In case you've forgotten, October 1 is when the airlines officially can begin layoffs after the expiration of the CARES Act funding that underwrote employee salaries. It'll be a bloodbath. I'm thinking half of the airline industry disappears. In fact, the massacre has already begun. The government this week said the 23 scheduled airlines already shed 18,000 full-time employees between mid-April and mid-May. Of the remaining 411,651, buyouts are already underway. Delta says 17,000 employees are going voluntarily. About the same number have accepted the chop at Southwest--and that's more than 25 percent of its workforce. More than 6,000 have taken a buyout at United. Numbers are murkier at American, but it has already begun 5,000 layoffs at the managerial level.

What's October 2? The date the Labor Department releases the last jobs number before the November 3 election. It's gonna be interesting. (By the way, several airline unions are already agitating for another payroll bailout when the CARES Act ends. Don't lend it much credence. There's not much appetite on either side of the aisle for another tranche of airline aid.)

GLOBAL ENTRY RESTORED FOR NEW YORKERS
Before Chad Wolf, the not-a-lawyer/not-a-military-man/not-a-law-enforcement-officer "acting" head of Homeland Security, sent untrained and unidentified "police" to Portland, he got into a fight with New York State over records access. He wanted anything and everything before he'd allow New Yorkers to keep getting Global Entry. New York State told him to shove it. Wolf responded by tossing New York residents out of Global Entry.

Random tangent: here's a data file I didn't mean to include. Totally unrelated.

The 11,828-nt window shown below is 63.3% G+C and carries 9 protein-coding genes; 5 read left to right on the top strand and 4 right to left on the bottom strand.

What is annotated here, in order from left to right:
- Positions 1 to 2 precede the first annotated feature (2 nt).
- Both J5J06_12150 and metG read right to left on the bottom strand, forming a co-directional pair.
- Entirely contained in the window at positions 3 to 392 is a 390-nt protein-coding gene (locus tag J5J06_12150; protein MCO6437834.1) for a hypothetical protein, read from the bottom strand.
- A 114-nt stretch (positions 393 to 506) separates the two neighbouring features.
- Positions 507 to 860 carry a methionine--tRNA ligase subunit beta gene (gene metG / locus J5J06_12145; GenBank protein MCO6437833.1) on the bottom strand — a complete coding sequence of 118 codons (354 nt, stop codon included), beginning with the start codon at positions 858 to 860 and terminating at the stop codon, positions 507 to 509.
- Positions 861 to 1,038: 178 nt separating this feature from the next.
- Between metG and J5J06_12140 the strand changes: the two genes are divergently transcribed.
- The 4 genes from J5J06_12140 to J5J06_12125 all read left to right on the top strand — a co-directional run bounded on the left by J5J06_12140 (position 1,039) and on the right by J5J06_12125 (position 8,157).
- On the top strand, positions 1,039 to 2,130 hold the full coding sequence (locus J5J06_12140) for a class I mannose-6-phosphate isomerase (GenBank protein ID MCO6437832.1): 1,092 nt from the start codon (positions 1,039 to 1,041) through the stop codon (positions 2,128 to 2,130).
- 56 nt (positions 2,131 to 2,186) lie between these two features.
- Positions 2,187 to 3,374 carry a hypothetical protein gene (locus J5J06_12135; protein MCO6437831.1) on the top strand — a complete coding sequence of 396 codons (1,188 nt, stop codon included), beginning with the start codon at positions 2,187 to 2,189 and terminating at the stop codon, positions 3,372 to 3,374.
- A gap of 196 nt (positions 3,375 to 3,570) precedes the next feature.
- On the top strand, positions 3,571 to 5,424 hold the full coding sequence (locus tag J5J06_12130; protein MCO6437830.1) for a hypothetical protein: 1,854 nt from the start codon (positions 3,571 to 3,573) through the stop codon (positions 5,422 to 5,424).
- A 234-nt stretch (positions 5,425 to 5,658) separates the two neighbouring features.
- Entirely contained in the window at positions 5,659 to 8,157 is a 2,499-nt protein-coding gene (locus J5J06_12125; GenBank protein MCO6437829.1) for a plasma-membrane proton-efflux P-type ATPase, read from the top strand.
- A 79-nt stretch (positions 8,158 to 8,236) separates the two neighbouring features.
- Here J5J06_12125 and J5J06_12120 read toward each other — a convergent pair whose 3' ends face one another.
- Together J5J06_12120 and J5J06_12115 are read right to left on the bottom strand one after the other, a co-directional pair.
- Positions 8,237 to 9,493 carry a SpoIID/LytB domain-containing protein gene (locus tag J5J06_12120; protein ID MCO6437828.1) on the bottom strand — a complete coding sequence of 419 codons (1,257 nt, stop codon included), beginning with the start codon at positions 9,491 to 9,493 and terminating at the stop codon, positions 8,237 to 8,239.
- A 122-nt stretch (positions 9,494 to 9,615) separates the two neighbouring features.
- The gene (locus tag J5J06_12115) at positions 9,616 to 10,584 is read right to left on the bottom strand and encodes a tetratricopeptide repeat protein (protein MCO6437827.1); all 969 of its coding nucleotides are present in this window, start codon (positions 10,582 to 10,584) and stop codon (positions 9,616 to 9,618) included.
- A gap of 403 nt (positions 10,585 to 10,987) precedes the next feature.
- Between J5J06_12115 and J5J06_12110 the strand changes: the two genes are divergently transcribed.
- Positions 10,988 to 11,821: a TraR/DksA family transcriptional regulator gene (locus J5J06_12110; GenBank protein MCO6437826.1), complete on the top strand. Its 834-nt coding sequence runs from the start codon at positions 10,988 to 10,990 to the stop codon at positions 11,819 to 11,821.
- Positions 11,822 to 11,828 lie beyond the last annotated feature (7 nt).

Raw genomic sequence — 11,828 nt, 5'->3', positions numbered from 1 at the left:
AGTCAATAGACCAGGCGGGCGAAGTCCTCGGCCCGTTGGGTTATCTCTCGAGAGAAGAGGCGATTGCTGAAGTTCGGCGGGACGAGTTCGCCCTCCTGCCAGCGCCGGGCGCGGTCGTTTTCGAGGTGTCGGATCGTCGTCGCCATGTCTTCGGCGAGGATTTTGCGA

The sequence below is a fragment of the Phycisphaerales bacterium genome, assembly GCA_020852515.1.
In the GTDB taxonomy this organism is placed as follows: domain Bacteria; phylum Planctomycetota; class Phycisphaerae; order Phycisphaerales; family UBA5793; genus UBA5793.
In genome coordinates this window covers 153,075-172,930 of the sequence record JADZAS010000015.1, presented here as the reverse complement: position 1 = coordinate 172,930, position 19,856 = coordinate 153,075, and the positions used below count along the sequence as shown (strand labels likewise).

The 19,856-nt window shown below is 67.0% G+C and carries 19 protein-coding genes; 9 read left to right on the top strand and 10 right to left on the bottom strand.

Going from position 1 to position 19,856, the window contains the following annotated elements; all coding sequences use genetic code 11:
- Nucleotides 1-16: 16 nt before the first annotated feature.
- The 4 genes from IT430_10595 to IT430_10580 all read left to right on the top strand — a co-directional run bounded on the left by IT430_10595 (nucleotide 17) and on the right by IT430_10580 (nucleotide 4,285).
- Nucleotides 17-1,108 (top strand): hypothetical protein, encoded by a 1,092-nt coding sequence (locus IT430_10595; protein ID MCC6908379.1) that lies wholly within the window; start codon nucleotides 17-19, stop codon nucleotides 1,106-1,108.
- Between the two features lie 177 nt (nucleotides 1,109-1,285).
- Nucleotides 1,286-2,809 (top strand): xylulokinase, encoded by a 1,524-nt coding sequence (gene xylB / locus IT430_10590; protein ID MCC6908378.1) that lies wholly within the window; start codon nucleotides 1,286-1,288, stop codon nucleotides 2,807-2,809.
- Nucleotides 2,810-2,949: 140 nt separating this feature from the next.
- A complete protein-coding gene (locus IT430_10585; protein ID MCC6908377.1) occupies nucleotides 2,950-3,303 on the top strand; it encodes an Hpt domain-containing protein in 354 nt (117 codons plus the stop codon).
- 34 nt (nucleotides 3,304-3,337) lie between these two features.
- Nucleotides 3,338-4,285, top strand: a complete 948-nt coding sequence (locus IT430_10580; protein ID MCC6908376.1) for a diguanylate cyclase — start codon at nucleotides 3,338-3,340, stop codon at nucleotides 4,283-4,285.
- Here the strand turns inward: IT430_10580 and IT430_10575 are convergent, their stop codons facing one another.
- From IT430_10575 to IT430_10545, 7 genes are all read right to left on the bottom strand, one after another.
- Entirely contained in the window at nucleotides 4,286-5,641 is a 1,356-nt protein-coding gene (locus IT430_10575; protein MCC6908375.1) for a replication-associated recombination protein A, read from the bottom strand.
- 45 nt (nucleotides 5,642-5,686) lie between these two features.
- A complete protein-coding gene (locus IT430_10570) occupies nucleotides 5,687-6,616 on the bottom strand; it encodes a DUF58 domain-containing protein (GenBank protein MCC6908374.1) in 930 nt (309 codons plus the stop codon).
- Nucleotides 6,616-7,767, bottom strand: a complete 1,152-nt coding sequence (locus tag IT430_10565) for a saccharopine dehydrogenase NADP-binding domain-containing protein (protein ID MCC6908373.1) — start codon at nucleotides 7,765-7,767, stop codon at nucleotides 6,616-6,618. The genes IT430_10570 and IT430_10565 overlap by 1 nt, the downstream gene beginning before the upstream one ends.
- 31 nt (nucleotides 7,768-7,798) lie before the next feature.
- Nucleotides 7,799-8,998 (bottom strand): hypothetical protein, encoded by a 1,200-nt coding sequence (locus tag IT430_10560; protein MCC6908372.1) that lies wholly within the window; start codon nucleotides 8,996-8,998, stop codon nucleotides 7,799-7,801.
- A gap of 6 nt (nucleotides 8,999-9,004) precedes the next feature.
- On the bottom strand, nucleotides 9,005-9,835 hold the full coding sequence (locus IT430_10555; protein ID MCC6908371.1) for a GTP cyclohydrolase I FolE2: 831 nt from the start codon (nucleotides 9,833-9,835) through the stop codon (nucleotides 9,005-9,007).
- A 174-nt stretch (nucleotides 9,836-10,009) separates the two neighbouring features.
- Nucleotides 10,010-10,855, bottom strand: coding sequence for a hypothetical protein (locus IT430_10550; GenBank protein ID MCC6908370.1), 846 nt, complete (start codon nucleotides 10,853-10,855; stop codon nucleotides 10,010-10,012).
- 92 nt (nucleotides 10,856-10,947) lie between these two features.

You probably don't even remember this since it happened in February, before the pandemic, which feels like a million years ago. I mention it now only because Wolf and New York came to a denouement today. New York State bent the tiniest bit and Wolf promised not to have his fake police baton New Yorkers trying to renew or apply for Global Entry. The self-serving details from Homeland Security are here. Of course, the statement conveniently omits the fact that Wolf and the boys had to admit in court that Homeland Security lied about most everything when it tried to punish New York travelers.

But let us give full credit for consistency to Wolf, a lobbyist before embarking on a career of Interior Ministry thuggery. Back in February he announced his attack on New York on Tucker Carlson's Fox News show. Today, he leaked the peace treaty to DailyCaller.com, a site Carlson founded and sold last month. (Late this evening, by the way, a Federal district judge issued a 14-day temporary restraining order against most of the activities of Wolf's unmarked, camo-clad force in Portland. Details are here.)

THE DEVIL IN THE DETAILS IN GEORGIA
The politicization of masks reached Ultimate 2020 in Georgia. Governor Brian Kemp doesn't want to issue a statewide mask mandate. He also insists no Georgia city can promulgate one. The mayors of Savannah, Augusta, Atlanta and several other cities ignored him. Kemp responded by suing Atlanta's mayor, Keisha Lance Bottoms. Not governor-to-mayor, mind you. He sued her personally. He even demanded a judge impose a gag order to forbid her from criticizing him. After two judges recused themselves, a third today told Bottoms and Kemp to mediate the dispute. Kemp says he's in favor of masks and Bottoms and her family have had Coronavirus. So, you know, good times.